Skip to main content

News & Insights

Business leaders networking at the Peach 20/20 Conference  

07 Apr 2022

Island vibes: from start up to scale up

Ajith Jayawickrema hasn’t just launched one big restaurant brand—he’s created two. The Las Iguanas and Turtle Bay founder joined Peach 20/20’s Start-up Hub Podcast to share start-up stories and the ups and downs of entrepreneurialism.

Here are just five of the takeaways from his fascinating conversation with Peter Martin.


1 ‘Entrepreneurs thrive in a crisis’

The rollercoaster rides of starting two businesses gave Jayawickrema the resilience and skills to get through the small matter of a pandemic. It’s one of the reasons why dynamic start-ups are emerging strongest from COVID. “Entrepreneurs are multi-taskers by nature—we can turn our hands to lots of different things. People like me thrive in a downturn or crisis, because it’s what we’re built for.”


2 ‘Not all investor money is created equal’

Building businesses has also taught Jayawickrema that it’s crucial to find the right source of funding. Don’t be distracted by cheap deals or big promises, he suggests—look instead for the right knowledge, track records and all-important trust factor. “When you bring in investment not all money is equally valuable—the quality of the people bringing the money makes a lot of difference,” he says. “Some businesses might get the money they want at a cheaper rate, but end up with the wrong person in the business.”


3 ‘People told me not to start Turtle Bay’

After the huge success of Las Iguanas, Jayawickrema spotted a gap in the market for Afro-Caribbean food and drink and started all over again with Turtle Bay. “It was a lot easier than the first time around,” he thinks—but not all investors and landlords were convinced. “The majority said don’t do it… that Brits aren’t going to buy curried goat or rum.” He debuted the concept in a unit in Milton Keynes for which he had to pay a premium, and 40+ more openings later he’s proved the doubters wrong. “When you come across a barrier you try to find a way round it—that’s what we did.”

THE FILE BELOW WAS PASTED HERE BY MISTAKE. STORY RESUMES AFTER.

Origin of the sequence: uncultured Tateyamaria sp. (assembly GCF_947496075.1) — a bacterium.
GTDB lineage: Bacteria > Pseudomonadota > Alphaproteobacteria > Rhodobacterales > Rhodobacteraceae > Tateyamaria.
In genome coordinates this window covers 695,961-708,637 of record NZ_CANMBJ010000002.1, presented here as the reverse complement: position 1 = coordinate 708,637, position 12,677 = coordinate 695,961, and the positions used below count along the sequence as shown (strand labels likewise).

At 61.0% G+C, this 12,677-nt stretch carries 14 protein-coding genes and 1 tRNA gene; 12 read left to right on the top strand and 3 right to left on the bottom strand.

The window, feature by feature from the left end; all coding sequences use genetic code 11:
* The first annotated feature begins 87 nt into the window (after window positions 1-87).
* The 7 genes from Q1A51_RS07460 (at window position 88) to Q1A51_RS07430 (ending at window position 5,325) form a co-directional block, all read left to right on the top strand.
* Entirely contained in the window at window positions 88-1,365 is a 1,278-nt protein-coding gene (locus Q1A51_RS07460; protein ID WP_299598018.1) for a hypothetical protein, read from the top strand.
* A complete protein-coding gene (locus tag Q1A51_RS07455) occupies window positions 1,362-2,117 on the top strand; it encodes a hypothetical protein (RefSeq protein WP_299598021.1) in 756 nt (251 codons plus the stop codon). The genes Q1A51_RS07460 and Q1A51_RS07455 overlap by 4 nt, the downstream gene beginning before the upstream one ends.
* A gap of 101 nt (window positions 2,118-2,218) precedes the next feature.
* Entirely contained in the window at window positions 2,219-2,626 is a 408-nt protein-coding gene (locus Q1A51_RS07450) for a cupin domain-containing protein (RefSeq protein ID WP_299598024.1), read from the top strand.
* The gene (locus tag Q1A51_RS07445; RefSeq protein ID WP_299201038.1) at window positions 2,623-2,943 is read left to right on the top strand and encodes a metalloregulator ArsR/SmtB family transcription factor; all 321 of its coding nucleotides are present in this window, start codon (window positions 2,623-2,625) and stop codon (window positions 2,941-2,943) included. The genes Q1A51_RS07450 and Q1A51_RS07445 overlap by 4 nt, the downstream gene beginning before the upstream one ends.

4 ‘Different people and ways of working have to come in’

As businesses grow, the gung-ho start-up mentality must become more disciplined, Jayawickrema says. “You have to go from an entrepreneurial to a more mature stage—different people and ways of working have to come in. The things that are advantages to us as entrepreneurs might not always be advantages [as we grow].” As Turtle Bay has expanded, his changes have included a flatter management structure and more open discussion. “That created a real team spirit [during COVID]… flat management can really help you pull together.”


5 ‘Hospitality needs to reflect the diversity of Britain’

Jayawickrema’s success has highlighted the shortage of non-white leaders in hospitality—which needs to change fast. “Organisations need to reflect the diversity of Britain,” he says. “We need to be aware that if the industry isn’t representative of the market it’s serving, then it won’t attract the best people.” To find and keep those people, hospitality needs to improve its image as a caring employer, he thinks. “It’s a people business and a lot of fun, but it’s a lot of hard work… you have to offer warmth and support over and above any other employer.”


You can listen to the Start-up Hub Podcast in full HERE


The Start-up Hub Podcast is sponsored by Bird & Bird, CGA and Zonal.

View all News & Insights